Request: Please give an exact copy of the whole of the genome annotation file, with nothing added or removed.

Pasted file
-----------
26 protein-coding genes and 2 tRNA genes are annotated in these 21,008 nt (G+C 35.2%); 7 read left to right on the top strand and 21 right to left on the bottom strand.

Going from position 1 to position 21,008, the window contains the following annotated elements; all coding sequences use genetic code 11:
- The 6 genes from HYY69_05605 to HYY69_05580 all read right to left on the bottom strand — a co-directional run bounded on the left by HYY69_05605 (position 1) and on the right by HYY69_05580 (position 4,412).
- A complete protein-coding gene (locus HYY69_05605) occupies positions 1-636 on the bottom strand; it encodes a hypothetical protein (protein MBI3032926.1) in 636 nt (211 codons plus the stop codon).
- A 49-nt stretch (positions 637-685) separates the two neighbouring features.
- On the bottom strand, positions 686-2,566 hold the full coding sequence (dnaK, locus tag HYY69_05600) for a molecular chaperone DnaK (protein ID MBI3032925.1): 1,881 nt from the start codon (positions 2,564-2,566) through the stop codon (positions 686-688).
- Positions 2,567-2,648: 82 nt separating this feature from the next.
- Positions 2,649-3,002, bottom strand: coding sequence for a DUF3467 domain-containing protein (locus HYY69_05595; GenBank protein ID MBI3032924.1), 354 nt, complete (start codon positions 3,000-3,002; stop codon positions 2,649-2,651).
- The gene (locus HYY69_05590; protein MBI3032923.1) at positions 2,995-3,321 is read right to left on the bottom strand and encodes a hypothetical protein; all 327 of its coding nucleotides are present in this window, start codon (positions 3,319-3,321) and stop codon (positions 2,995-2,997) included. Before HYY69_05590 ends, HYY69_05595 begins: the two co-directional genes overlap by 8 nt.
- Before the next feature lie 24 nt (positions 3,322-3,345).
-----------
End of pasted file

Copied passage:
26 protein-coding genes and 2 tRNA genes are annotated in these 21,008 nt (G+C 35.2%); 7 read left to right on the top strand and 21 right to left on the bottom strand.

Going from position 1 to position 21,008, the window contains the following annotated elements; all coding sequences use genetic code 11:
- The 6 genes from HYY69_05605 to HYY69_05580 all read right to left on the bottom strand — a co-directional run bounded on the left by HYY69_05605 (position 1) and on the right by HYY69_05580 (position 4,412).
- A complete protein-coding gene (locus HYY69_05605) occupies positions 1-636 on the bottom strand; it encodes a hypothetical protein (protein MBI3032926.1) in 636 nt (211 codons plus the stop codon).
- A 49-nt stretch (positions 637-685) separates the two neighbouring features.
- On the bottom strand, positions 686-2,566 hold the full coding sequence (dnaK, locus tag HYY69_05600) for a molecular chaperone DnaK (protein ID MBI3032925.1): 1,881 nt from the start codon (positions 2,564-2,566) through the stop codon (positions 686-688).
- Positions 2,567-2,648: 82 nt separating this feature from the next.
- Positions 2,649-3,002, bottom strand: coding sequence for a DUF3467 domain-containing protein (locus HYY69_05595; GenBank protein ID MBI3032924.1), 354 nt, complete (start codon positions 3,000-3,002; stop codon positions 2,649-2,651).
- The gene (locus HYY69_05590; protein MBI3032923.1) at positions 2,995-3,321 is read right to left on the bottom strand and encodes a hypothetical protein; all 327 of its coding nucleotides are present in this window, start codon (positions 3,319-3,321) and stop codon (positions 2,995-2,997) included. Before HYY69_05590 ends, HYY69_05595 begins: the two co-directional genes overlap by 8 nt.
- Before the next feature lie 24 nt (positions 3,322-3,345).